The median number of days on study was 57 (range, 8–309 d), which was inclusive of dose holds. The majority of patients (n = 19) discontinued before completing cycle 3. Twenty patients experienced a dose modification (reduction, delay, or change in schedule) at some point in the trial. Of the remaining 15, 12 had a treatment duration of <33 d. Seventeen patients had at least 1 dose reduction, and 20 patients had at least one dose interruption. The median time to the first dose reduction was 29 d (≈1 cycle).


Safety data were available on all 35 patients enrolled on the trial. A list of common AEs occurring in ≥20% of patients, regardless of relationship to study drug, are highlighted in Table 2. Thrombocytopenia was the most common haematological AE of any grade (71·4%) and of grade 3/4 incidence (60·0%). Gastrointestinal-related AEs (diarrhoea, nausea, vomiting, and constipation) were also commonly observed but were generally mild (grade 1/2 incidence). Other common AEs included fatigue (57·1% any grade; 31·4% grade 3/4) and anaemia (31·4% any grade; 31·4% grade 3/4).

Table 2. Incidence of common adverse events (AEs) regardless of relationship to study drug (≥20%, any grade)
AEs, ≥20% any gradeAny grade, n (%)Grade 3/4, n (%)
Thrombocytopenia25 (71·4)21 (60·0)
Diarrhoea28 (80·0)3 (8·6)
Nausea20 (57·1)4 (11·4)
Fatigue20 (57·1)11 (31·4)
Decreased appetite19 (54·3)2 (5·7)
Vomiting14 (40·0)2 (5·7)
Anaemia11 (31·4)11 (31·4)
Dyspnoea9 (25·7)5 (14·3)
Constipation8 (22·9)1 (2·9)
Abdominal pain7 (20·0)1 (2·9)
Pyrexia8 (22·9)1 (2·9)
Neutropenia7 (20·0)5 (14·3)
Dry mouth7 (20·0)0
Dizziness7 (20·0)0

The results of the MF-SAF demonstrated that at the start of cycle 2, no substantial changes in patient-reported symptoms from baseline were observed. Improvement in patient-reported symptoms was observed among patients who remained on study in cycle 6; however, these data were difficult to interpret because of the small number of patients who remained on the trial.


A total of 26 of 35 patients (74·2%) had splenomegaly at the time of enrolment and were evaluable for efficacy based on reduction in spleen size. Only one patient met IWG-MRT criteria for clinical improvement (≥50% reduction in spleen size lasting ≥8 weeks). This patient also had a 20-g/l improvement in Hb; however, the improvement was not maintained. A majority of evaluable patients (69·2%) had a transient decrease in spleen size of ≥25%, and 30·8% had a ≥50% reduction in spleen size (lasting <8 weeks; Table SIII). Among the 18 patients with ≥25% spleen reduction, 11 patients were JAK2 V617F-positive and seven were JAK2-wildtype. Among the eight patients with ≥50% spleen reduction, five patients were JAK2 V617F-positive and three patients were JAK2 wild-type. Additionally, two JAK2 V617F-positive patients and one JAK2 wild-type patient achieved a 20-g/l improvement in Hb; however, these improvements were not maintained for 8 weeks.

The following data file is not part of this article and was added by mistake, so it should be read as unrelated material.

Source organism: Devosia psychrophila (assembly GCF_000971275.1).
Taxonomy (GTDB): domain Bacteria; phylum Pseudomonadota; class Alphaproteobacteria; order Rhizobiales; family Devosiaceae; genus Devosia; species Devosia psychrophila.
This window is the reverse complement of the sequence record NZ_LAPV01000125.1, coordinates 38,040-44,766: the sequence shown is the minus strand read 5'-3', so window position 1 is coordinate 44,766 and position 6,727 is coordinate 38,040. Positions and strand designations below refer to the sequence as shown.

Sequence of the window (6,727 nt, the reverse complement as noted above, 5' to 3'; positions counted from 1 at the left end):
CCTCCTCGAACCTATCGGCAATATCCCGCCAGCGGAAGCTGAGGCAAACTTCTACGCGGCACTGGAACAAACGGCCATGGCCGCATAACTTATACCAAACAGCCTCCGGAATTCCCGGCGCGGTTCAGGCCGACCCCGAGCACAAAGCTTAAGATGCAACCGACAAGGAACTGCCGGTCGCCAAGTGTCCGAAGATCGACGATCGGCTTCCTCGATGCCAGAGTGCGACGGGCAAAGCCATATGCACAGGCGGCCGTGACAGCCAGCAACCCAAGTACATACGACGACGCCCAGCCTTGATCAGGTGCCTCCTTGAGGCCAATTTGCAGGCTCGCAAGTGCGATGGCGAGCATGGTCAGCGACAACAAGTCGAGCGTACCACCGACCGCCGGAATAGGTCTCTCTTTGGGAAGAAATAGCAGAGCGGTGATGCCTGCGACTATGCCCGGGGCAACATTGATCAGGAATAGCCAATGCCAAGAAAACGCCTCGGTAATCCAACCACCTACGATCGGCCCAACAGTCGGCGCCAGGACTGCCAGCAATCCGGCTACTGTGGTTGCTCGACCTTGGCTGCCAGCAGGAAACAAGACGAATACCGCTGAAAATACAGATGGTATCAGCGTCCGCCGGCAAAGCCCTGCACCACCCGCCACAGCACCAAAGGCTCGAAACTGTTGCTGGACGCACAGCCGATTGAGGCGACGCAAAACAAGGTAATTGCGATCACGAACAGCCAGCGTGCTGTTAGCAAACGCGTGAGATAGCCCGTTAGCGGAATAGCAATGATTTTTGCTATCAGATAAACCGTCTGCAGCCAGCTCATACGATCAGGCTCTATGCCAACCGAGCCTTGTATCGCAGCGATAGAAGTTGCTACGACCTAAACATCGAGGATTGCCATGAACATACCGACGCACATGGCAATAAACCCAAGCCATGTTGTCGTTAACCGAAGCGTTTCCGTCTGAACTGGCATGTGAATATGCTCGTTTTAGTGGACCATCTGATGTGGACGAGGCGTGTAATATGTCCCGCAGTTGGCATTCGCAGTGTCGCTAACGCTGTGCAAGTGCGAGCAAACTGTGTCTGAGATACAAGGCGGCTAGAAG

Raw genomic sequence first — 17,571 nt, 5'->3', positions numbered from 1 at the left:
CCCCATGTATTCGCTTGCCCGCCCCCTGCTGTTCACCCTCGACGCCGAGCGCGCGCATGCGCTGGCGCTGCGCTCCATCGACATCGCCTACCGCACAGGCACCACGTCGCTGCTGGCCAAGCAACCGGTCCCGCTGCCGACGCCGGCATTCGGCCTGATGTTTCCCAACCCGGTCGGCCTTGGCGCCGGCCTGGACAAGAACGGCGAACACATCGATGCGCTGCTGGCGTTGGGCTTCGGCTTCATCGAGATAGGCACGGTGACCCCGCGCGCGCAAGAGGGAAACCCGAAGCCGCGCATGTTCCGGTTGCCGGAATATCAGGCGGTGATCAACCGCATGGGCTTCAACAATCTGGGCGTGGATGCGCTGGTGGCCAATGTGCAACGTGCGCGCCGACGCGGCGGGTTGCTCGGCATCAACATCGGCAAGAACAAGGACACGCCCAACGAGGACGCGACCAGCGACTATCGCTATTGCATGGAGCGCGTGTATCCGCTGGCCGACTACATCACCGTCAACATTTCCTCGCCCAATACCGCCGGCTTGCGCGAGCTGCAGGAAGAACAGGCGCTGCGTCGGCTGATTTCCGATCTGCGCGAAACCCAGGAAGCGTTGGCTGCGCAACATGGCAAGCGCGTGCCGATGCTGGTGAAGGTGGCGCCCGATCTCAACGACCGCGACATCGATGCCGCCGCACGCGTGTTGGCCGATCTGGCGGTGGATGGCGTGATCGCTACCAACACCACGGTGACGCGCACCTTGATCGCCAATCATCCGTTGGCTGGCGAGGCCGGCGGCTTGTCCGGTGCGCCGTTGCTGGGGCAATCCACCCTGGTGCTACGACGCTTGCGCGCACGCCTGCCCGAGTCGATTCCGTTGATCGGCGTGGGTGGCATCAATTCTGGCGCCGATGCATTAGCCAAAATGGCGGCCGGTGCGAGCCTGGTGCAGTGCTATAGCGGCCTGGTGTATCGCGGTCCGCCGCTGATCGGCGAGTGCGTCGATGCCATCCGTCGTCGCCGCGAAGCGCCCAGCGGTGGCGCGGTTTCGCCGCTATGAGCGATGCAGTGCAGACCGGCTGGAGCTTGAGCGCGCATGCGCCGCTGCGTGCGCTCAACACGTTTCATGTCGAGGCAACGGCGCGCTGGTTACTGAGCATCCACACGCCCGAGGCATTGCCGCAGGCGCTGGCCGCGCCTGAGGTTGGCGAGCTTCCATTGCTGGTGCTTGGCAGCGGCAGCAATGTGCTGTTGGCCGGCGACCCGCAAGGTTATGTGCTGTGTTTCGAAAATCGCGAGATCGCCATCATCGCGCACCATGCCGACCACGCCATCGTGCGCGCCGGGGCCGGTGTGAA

Molecular correlative studies

Peripheral blood samples were collected for molecular correlative analysis, as outlined in Materials and Methods, for determination of pharmacodynamic and molecular markers of biological activity, including JAK2 V617F allelic burden and downstream proteins involved in the JAK/STAT pathway. Analysis of peripheral blood mononuclear cells isolated from patients with MF before and 24 h after panobinostat treatment suggested DAC inhibition in patient cells, as shown in the representative immunoblots demonstrating increased acetylation of the intracellular targets TUBA, histone H3, and HSP90 following panobinostat treatment (Fig 1A, C). The effects on JAK/STAT signalling were also investigated. Samples for mRNA expression analysis were available from 19 patients pretreatment and after treatment (6 h) (Fig 1B). Depletion of JAK2 protein was also seen at 24 h after 1 dose of study drug as shown in the representative immunoblot assay and flow cytometric analysis (n = 12) (Fig 1C, D).

Figure 1.

In vivo treatment with panobinostat induces hyperacetylation of histone and nonhistone proteins, including HSP90, as well as significantly depletes JAK2 mRNA and JAK2 protein expression in patients with MF. (A) Representative immunoblot analysis of protein extracted from mononuclear cells from patients with MF (n = 12) before and 24 h after panobinostat administration for anti–acetyl lysine demonstrating expression of acetyl-TUBA and acetyl-histone H3. ACTB expression served as the loading control. (B) qPCR gene expression analysis of JAK2 (exons 8–9) and JAK2 (exons 23–24), normalized to GAPDH from patients with MF (n = 19) before and 6 h after panobinostat administration. (C) Representative immunoblot analysis of protein extracted from mononuclear cells from patients with MF before and 24 h after panobinostat administration demonstrating protein expression of JAK2 and acetylated K69 HSP90. ACTB expression served as the loading control. (D) Flow cytometric analysis of mononuclear cells from patients with MF (n = 12) before and 24 h after panobinostat administration analysing intracellular JAK2 expression levels.